Annual Report on the operation of the Canadian Multiculturalism Act: Building a diverse and inclusive society
2016/03/07 Leave a comment
The 2014-15 report was released discretely (no press release, no announcement), given that it covers the period of the previous government. The only changes that could be made were largely cosmetic in nature.
The sub-title changes to Building a diverse and inclusive society, and Minister Joly picks up on the now standard language:
In Canada, we are recognized worldwide for our successful approach to multiculturalism, which focuses on building a diverse and inclusive society by promoting and encouraging awareness, understanding and respect for the many different cultures that contribute to the economic and social wealth of our country. While the Government of Canada sets the stage through the Canadian Multiculturalism Act, it is thanks to the full participation of our provincial and territorial partners, stakeholders and the Canadian public that we are able to find unity in our diversity and to learn from one another.
…As Canadians, we know that our country is made stronger because of our diversity, not in spite of it. By working together, we are advancing respect and appreciation for multiculturalism across the country while fostering a sense of inclusion and belonging in all Canadians.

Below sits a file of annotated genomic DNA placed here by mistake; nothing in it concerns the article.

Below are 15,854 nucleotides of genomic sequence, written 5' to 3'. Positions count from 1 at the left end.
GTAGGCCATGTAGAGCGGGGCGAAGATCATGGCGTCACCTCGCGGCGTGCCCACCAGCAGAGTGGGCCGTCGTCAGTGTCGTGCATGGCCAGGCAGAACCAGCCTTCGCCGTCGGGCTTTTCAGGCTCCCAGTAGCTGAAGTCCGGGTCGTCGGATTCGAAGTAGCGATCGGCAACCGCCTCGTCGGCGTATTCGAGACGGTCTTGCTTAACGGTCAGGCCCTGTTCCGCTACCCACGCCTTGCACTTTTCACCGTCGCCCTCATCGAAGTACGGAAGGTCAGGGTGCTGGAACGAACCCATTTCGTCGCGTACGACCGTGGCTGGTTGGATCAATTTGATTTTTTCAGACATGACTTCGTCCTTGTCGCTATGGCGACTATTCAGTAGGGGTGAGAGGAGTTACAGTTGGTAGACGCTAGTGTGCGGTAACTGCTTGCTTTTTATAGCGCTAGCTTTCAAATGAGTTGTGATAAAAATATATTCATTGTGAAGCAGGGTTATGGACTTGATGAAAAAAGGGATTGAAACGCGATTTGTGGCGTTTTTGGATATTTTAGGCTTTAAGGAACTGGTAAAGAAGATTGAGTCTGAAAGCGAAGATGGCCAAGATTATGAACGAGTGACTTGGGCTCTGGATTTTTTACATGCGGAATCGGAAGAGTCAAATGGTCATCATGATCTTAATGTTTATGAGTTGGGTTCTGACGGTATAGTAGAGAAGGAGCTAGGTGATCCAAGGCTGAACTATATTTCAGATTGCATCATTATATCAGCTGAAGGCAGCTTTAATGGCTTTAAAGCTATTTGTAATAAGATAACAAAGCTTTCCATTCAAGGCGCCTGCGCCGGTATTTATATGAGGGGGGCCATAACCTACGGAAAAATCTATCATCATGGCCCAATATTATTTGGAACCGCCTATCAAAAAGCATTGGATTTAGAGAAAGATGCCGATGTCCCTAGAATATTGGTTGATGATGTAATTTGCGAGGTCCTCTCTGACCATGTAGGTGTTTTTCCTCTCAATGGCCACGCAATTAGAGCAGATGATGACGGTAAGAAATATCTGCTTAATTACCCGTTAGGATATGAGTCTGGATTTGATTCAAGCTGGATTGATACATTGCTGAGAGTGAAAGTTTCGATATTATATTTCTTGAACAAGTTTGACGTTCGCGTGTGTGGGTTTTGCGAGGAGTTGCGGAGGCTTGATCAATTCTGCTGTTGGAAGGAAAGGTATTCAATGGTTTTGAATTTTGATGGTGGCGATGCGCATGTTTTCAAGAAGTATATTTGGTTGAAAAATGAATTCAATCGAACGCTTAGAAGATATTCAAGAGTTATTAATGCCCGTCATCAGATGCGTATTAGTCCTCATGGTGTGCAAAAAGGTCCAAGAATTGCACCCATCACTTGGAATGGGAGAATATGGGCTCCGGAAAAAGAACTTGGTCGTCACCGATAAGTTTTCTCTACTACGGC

In contrast, the previous report, consigned to Former Minister Kenney, reflects a different tone:
Our government is committed to promoting integration, intercultural understanding, peaceful pluralism as well as religious freedom—in Canada and abroad. I have been pleased to meet with many community organizations and international partners over the past year to advance our values and goals.
…By working together, we are making strides in celebrating our multicultural heritage, strengthening the value of citizenship and ensuring the successful integration of newcomers to Canada.
One of the disconnects or ironies is of course that the period under question, and thus the report, reflects the language, approach and activities for that period, with only really the Minister’s message reflecting the change. I was in a similar position when Minister Kenney had to sign-off on a report that largely reflected the priorities and language of the previous government.
No where is this more apparent than in the report’s vaunting of the changes to citizenship, both legislative and administration, many of which are being undone by the current government.
The other striking aspect is what appears to be under-spending in multiculturalism grants and contributions, $3.9 million, compared to the $8.5 million indicated in the DPR. This may reflect ongoing financial commitments in multi-year projects (which next year’s DPR will indicate).